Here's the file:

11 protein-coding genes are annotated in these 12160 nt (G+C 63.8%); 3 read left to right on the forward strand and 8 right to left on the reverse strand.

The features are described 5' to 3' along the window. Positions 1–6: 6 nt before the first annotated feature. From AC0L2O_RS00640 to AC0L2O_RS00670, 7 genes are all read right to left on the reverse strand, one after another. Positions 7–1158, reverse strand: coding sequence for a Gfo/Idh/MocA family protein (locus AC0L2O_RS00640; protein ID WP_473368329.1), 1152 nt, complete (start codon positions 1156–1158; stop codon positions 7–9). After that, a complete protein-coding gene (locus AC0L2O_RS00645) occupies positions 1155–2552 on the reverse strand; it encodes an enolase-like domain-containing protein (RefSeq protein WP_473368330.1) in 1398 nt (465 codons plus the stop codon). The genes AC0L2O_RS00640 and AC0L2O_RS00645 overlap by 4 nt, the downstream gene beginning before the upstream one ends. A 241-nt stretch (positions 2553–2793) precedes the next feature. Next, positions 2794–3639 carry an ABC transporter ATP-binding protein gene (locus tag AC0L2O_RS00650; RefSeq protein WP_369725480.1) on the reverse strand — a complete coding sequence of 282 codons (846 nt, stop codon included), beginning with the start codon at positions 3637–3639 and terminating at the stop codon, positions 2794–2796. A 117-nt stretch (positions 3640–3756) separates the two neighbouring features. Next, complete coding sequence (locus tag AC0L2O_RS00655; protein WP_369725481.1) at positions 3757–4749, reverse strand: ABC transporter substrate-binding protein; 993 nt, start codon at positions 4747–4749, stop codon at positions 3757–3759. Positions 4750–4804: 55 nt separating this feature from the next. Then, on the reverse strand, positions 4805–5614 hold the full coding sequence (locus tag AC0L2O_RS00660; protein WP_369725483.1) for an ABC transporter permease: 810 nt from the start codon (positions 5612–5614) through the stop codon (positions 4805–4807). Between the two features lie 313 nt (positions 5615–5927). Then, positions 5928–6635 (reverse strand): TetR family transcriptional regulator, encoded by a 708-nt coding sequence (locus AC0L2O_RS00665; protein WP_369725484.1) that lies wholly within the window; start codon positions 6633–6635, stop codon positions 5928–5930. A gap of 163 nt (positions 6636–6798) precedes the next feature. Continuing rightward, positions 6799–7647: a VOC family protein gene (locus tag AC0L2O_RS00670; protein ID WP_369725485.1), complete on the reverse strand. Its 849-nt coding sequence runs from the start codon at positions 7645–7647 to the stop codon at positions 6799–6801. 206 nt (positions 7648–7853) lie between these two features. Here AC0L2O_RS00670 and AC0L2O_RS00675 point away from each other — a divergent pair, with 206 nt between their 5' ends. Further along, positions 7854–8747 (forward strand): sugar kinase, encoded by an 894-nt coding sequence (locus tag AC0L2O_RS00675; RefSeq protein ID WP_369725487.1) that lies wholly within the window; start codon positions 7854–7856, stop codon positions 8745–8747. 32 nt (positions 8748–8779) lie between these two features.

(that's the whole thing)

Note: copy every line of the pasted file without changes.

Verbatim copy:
11 protein-coding genes are annotated in these 12160 nt (G+C 63.8%); 3 read left to right on the forward strand and 8 right to left on the reverse strand.

The features are described 5' to 3' along the window. Positions 1–6: 6 nt before the first annotated feature. From AC0L2O_RS00640 to AC0L2O_RS00670, 7 genes are all read right to left on the reverse strand, one after another. Positions 7–1158, reverse strand: coding sequence for a Gfo/Idh/MocA family protein (locus AC0L2O_RS00640; protein ID WP_473368329.1), 1152 nt, complete (start codon positions 1156–1158; stop codon positions 7–9). After that, a complete protein-coding gene (locus AC0L2O_RS00645) occupies positions 1155–2552 on the reverse strand; it encodes an enolase-like domain-containing protein (RefSeq protein WP_473368330.1) in 1398 nt (465 codons plus the stop codon). The genes AC0L2O_RS00640 and AC0L2O_RS00645 overlap by 4 nt, the downstream gene beginning before the upstream one ends. A 241-nt stretch (positions 2553–2793) precedes the next feature. Next, positions 2794–3639 carry an ABC transporter ATP-binding protein gene (locus tag AC0L2O_RS00650; RefSeq protein WP_369725480.1) on the reverse strand — a complete coding sequence of 282 codons (846 nt, stop codon included), beginning with the start codon at positions 3637–3639 and terminating at the stop codon, positions 2794–2796. A 117-nt stretch (positions 3640–3756) separates the two neighbouring features. Next, complete coding sequence (locus tag AC0L2O_RS00655; protein WP_369725481.1) at positions 3757–4749, reverse strand: ABC transporter substrate-binding protein; 993 nt, start codon at positions 4747–4749, stop codon at positions 3757–3759. Positions 4750–4804: 55 nt separating this feature from the next. Then, on the reverse strand, positions 4805–5614 hold the full coding sequence (locus tag AC0L2O_RS00660; protein WP_369725483.1) for an ABC transporter permease: 810 nt from the start codon (positions 5612–5614) through the stop codon (positions 4805–4807). Between the two features lie 313 nt (positions 5615–5927). Then, positions 5928–6635 (reverse strand): TetR family transcriptional regulator, encoded by a 708-nt coding sequence (locus AC0L2O_RS00665; protein WP_369725484.1) that lies wholly within the window; start codon positions 6633–6635, stop codon positions 5928–5930. A gap of 163 nt (positions 6636–6798) precedes the next feature. Continuing rightward, positions 6799–7647: a VOC family protein gene (locus tag AC0L2O_RS00670; protein ID WP_369725485.1), complete on the reverse strand. Its 849-nt coding sequence runs from the start codon at positions 7645–7647 to the stop codon at positions 6799–6801. 206 nt (positions 7648–7853) lie between these two features. Here AC0L2O_RS00670 and AC0L2O_RS00675 point away from each other — a divergent pair, with 206 nt between their 5' ends. Further along, positions 7854–8747 (forward strand): sugar kinase, encoded by an 894-nt coding sequence (locus tag AC0L2O_RS00675; RefSeq protein ID WP_369725487.1) that lies wholly within the window; start codon positions 7854–7856, stop codon positions 8745–8747. 32 nt (positions 8748–8779) lie between these two features.